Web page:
Congratulations are in order!
The most important recent news in the History of Art department is the undergraduate graduation ceremony which took place last week, on 11th November. Many, many congratulations to all our new BA History of Art graduates – we’re very proud of you!
(a rather cheesy picture I know, but hard to resist a ‘graduation hats in the air’ opportunity)
Mr Turner again….
I began my last blog by telling you that one of our alumna, Dr. Jacqueline Riding, who did her MA in History of Art at Birkbeck some years ago, had acted as historical and art historical consultant on Mike Leigh’s new film, Mr. Turner. I was delighted to be promptly emailed by one of our current MA students, Sarah McBryde, informing me that she had worked as production manager on the film! Sarah has kindly written a short piece for us about the experience…
“Having worked with Mike Leigh since 2003, I’m familiar with his approach to film-making. However, the subject of JMW Turner presented some new and interesting challenges. As usual, the actors worked with Mike to develop their characters and storylines during months of intensive rehearsals prior to filming, appropriately based in the former Central School of Art on Southampton Row. The obvious difference with Mr. Turner was that most of the characters were based on real individuals, so the input of various art historians, notably Dr Jacqueline Riding, was vital to Mike’s meticulous research process. In fact, the scope of Jackie’s advice extended way beyond art history, encompassing everything from historically accurate vocabulary to 19thC stethoscopes. We were incredibly fortunate to have assistance and advice from institutions and galleries in the UK and across the world, many of whom also generously gave their permission for us to replicate the innumerable artworks. The results can be seen in the reconstructions of the Royal Academy Exhibitions filmed at Wentworth Woodhouse, South Yorkshire. The added challenge of making a period production on a relatively small budget resulted in some imaginative solutions. For example the historic boats which feature in the Margate sequences (filmed at Kingsand, Cornwall) weren’t added in post production, as someone recently asked me. Our Art Director rowed his way around Plymouth harbour, knocking on the hull of anything suitable and asking if they wouldn’t mind mooring up off Kingsand for the price of a few bacon sandwiches. It worked perfectly, apart from the occasional Royal Navy submarine unexpectedly surfacing mid-shot!
Having already spent a year immersed in Turner and Art History, it seemed a logical step for me to continue onto the Graduate Certificate at Birkbeck and now the MA…”
Our students out and about once more
Following Fiona Candlin’s lovely picture of Museum Cultures students at the V&A, I am very pleased to be able to post another photograph of our students, out and about on a field trip. Last week, Dr. Joanne Anderson, Lecturer in Renaissance Art, and those BA History of Art students taking her option course on ‘Italian Mural Painting’ visited Eton College Chapel. Here’s Joanne’s account of the trip:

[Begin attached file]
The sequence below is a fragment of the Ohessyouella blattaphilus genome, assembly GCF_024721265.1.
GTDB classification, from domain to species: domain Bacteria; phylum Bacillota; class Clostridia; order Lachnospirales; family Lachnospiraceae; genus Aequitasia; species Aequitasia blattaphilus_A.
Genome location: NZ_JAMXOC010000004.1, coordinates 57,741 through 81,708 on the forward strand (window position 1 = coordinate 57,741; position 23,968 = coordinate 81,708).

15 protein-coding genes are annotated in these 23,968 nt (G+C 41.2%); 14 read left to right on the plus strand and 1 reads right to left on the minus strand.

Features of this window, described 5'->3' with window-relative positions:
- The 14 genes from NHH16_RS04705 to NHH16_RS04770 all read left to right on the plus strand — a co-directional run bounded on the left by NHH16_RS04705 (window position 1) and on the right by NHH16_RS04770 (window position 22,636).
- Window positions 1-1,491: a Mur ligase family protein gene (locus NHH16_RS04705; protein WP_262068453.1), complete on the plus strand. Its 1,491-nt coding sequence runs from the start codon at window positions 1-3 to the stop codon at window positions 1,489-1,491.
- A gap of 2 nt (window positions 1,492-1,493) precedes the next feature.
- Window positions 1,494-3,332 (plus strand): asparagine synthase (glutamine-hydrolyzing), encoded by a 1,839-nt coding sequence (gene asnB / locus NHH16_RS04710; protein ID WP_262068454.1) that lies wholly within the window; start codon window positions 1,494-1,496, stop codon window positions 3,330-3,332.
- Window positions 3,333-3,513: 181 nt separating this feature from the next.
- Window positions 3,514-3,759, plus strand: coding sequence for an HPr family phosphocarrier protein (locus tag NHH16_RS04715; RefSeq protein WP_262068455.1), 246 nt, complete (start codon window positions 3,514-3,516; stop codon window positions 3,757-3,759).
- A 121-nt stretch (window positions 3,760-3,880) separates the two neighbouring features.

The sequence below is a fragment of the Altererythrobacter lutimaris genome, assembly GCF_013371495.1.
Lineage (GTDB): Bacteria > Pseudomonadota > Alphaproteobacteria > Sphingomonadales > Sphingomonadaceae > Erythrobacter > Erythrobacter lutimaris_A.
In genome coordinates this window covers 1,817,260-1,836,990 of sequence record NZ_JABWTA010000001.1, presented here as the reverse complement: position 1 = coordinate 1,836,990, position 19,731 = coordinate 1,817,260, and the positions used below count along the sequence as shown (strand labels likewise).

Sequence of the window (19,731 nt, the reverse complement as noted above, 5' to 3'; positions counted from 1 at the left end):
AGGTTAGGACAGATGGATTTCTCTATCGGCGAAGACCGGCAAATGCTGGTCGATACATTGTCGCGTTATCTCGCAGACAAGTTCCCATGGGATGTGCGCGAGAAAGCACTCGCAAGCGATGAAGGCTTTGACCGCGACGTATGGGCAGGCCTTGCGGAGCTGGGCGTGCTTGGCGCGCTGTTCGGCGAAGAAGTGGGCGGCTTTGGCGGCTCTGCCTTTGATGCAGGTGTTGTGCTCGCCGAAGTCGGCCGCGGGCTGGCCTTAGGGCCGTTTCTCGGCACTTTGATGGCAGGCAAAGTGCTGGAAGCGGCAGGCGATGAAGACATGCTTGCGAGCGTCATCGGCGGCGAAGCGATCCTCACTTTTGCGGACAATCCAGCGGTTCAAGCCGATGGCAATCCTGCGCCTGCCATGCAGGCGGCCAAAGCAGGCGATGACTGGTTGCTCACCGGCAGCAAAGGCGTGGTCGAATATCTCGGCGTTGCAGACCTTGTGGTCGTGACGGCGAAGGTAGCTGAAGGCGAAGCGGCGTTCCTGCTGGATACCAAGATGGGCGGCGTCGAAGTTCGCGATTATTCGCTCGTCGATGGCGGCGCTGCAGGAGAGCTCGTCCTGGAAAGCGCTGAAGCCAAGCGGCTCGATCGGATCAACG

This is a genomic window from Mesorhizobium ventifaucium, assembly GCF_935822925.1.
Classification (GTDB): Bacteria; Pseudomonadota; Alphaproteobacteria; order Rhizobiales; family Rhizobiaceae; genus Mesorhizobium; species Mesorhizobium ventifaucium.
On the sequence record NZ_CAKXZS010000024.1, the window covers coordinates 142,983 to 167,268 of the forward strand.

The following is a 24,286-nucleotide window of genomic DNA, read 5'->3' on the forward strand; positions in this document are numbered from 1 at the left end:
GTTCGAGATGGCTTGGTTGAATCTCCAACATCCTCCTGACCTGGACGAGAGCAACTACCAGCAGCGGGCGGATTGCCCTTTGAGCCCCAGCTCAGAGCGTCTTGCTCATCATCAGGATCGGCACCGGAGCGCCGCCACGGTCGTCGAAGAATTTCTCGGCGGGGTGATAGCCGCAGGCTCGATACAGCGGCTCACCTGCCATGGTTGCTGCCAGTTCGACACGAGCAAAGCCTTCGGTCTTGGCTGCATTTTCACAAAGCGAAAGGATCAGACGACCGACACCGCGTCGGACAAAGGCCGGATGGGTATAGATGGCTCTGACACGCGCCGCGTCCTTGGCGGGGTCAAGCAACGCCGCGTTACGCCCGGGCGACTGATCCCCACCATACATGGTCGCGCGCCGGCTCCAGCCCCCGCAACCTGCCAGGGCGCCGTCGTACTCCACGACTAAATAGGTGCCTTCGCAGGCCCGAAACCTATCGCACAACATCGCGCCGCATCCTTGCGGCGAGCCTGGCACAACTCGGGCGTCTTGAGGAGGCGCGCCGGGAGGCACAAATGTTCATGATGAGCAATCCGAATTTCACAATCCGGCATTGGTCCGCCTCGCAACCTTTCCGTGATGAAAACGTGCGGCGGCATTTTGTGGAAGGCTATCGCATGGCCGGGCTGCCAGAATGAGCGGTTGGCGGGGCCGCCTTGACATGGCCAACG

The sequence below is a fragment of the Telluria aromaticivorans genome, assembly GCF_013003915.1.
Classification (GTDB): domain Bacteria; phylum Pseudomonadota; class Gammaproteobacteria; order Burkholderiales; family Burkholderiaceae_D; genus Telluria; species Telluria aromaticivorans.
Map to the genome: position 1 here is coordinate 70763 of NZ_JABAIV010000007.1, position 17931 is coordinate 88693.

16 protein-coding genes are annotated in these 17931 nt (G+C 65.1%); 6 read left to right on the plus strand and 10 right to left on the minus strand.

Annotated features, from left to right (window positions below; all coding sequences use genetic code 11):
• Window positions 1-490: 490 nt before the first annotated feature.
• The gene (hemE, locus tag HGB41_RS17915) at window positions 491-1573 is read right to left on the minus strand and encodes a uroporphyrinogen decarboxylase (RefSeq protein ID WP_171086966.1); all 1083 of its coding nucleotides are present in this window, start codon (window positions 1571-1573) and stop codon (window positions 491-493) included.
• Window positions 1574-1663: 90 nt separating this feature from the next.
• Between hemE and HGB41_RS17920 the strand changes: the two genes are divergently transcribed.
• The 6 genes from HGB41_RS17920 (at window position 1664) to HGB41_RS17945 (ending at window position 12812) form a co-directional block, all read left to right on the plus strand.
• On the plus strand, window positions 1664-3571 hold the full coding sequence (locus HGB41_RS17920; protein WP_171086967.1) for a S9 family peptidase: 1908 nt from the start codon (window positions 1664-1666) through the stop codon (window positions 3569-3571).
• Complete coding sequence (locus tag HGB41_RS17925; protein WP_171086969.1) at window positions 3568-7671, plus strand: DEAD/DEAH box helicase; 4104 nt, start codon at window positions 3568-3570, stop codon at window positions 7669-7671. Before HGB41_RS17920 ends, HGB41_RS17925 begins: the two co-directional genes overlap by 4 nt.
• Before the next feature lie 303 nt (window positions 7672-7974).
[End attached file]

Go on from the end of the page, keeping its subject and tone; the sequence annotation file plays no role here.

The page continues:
“On Monday 10 November we were warmly welcomed by Dr Nicola Pickering, Keeper of Fine and Decorative Art to Eton College Chapel. She gave a brief introduction and then the students had an opportunity to look at the fifteenth-century mural painting in the nave of the chapel before we had a group discuss about their making, meaning and afterlife. In the final 20 minutes of our allotted time, we visited the master’s chamber to see a recently rediscovered early 16th-century mural depicting the master in cathedra, holding a book and the birching rod – symbols of his authority – surrounded by his charges on forms. We were also permitted to visit the original teaching room next door, which is still in use today. We couldn’t take any photographs inside but here’s the class assembled in School Yard!
The chapel was founded by Henry VI but we have Bishop William Waynefleet to thank for its completion, and the commissioning of the monumental mural scheme that served College instructors and clergy, pupils, pilgrims and parishioners. His effigy is recorded on the exterior west wall, holding a model of the chapel.”
New Peltz Exhibition
A new exhibition has just opened in the Peltz gallery in the School of Arts: ‘How We Read: A Sensory History of Books for Blind People’. The exhibition will be on for one week only, from 17-23 November 2014, and is part of the Being Human Festival, the UK’s first national festival of the humanities. How We Read explores the history of assistive technologies that have been designed to help blind people read. From raised print to talking books and optophones, a fascinating array of historic artefacts are on display from museums and other centres dedicated to preserving the heritage of blindness. Please do visit to look, touch and listen: among the star items are the first examples of raised print books published in Britain, and a mid-twentieth century optophone – a device which translated the printed page into sound (you can hear an example of an optophone in action as well). For more details of the exhibition, and related activities, workshops and live performances, do look at the website..